Belmont Township was organized in 1867, and named for an early settler.
According to the United States Census Bureau, the township has a total area of 36.2 square miles (94 km2), of which 36.0 square miles (93 km2) is land and 0.2 square miles (0.52 km2) (0.66%) is water.
As of the census of 2000, there were 223 people, 90 households, and 66 families residing in the township. The population density was 6.2 people per square mile (2.4/km2). There were 98 housing units at an average density of 2.7/sq mi (1.1/km2). The racial makeup of the township was 100.00% White. Hispanic or Latino of any race were 0.45% of the population.
There were 90 households, out of which 27.8% had children under the age of 18 living with them, 68.9% were married couples living together, 2.2% had a female householder with no husband present, and 25.6% were non-families. 22.2% of all households were made up of individuals, and 6.7% had someone living alone who was 65 years of age or older. The average household size was 2.48 and the average family size was 2.93.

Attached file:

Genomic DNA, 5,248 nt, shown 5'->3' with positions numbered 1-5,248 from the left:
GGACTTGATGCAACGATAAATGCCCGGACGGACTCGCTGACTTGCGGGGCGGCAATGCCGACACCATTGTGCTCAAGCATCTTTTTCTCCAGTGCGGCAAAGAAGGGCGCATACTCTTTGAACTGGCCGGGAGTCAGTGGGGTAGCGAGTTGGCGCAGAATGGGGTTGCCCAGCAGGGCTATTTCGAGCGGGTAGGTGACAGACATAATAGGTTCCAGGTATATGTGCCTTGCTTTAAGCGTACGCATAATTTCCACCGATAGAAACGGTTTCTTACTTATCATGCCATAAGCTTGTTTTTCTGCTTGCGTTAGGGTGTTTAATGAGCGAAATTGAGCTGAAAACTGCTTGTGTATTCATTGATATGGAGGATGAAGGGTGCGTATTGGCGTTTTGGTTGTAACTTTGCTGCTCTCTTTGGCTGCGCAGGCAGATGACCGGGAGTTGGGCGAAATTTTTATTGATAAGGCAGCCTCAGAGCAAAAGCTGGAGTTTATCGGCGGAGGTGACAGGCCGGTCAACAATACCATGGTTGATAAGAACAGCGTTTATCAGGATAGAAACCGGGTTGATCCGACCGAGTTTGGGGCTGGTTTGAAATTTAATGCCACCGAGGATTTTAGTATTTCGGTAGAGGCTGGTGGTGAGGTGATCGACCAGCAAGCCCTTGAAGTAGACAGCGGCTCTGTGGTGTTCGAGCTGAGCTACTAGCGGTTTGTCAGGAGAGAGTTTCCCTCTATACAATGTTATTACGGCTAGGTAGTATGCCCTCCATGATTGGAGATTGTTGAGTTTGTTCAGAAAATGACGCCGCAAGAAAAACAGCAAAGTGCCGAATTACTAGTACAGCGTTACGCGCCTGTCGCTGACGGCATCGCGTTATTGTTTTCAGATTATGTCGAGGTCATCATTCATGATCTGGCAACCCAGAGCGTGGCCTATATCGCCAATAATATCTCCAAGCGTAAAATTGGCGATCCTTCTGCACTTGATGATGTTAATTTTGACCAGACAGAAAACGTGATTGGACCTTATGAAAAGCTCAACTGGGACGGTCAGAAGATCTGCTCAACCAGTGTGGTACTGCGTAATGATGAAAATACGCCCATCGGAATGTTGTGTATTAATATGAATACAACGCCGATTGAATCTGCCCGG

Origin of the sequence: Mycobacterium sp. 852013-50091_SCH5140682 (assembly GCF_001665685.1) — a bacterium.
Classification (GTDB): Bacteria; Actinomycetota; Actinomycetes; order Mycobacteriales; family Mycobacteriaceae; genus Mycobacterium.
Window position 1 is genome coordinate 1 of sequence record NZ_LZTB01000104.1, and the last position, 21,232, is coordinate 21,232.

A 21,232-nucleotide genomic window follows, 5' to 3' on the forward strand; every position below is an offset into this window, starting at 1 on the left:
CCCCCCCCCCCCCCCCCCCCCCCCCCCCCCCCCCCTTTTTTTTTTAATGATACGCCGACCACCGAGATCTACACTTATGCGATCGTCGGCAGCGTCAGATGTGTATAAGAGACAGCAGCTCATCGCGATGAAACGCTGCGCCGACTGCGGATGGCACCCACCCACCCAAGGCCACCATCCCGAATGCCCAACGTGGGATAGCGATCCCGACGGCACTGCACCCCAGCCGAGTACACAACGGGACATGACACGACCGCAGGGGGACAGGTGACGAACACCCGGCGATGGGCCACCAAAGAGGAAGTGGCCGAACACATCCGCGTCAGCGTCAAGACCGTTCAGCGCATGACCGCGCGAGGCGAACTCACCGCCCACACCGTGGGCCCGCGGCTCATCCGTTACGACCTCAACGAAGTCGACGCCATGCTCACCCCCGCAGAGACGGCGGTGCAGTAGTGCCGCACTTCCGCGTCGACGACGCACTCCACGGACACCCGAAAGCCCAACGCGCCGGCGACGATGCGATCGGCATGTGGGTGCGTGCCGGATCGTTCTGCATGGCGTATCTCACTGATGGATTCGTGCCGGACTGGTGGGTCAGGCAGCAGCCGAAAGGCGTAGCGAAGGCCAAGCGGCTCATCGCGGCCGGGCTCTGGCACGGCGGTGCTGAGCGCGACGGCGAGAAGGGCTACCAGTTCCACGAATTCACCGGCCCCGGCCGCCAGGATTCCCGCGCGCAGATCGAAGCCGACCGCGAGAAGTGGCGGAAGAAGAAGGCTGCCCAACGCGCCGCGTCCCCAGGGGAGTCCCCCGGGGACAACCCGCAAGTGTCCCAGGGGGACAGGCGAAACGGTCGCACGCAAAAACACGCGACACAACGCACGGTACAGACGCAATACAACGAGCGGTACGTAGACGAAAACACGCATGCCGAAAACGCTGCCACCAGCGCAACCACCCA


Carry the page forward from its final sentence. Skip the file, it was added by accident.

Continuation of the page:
In the township the population was spread out, with 21.5% under the age of 18, 7.2% from 18 to 24, 28.3% from 25 to 44, 22.4% from 45 to 64, and 20.6% who were 65 years of age or older. The median age was 40 years. For every 100 females, there were 134.7 males. For every 100 females age 18 and over, there were 124.4 males.
The median income for a household in the township was $47,813, and the median income for a family was $51,071. Males had a median income of $31,000 versus $11,250 for females. The per capita income for the township was $23,215. About 4.4% of families and 6.4% of the population were below the poverty line, including 4.8% of those under the age of eighteen and 8.2% of those 65 or over.
Belmont Township is located in Minnesota’s 1st congressional district, represented by Mankato educator Tim Walz, a Democrat. At the state level, Belmont Township is located in Senate District 22, represented by RepublicanDoug Magnus, and in House District 22B, represented by Republican Rod Hamilton.
- “U.S. Census website”. United States Census Bureau. Retrieved 2008-01-31.
- “US Board on Geographic Names”. United States Geological Survey. 2007-10-25. Retrieved 2008-01-31.
- Upham, Warren (1920). Minnesota Geographic Names: Their Origin and Historic Significance. Minnesota Historical Society. p. 261.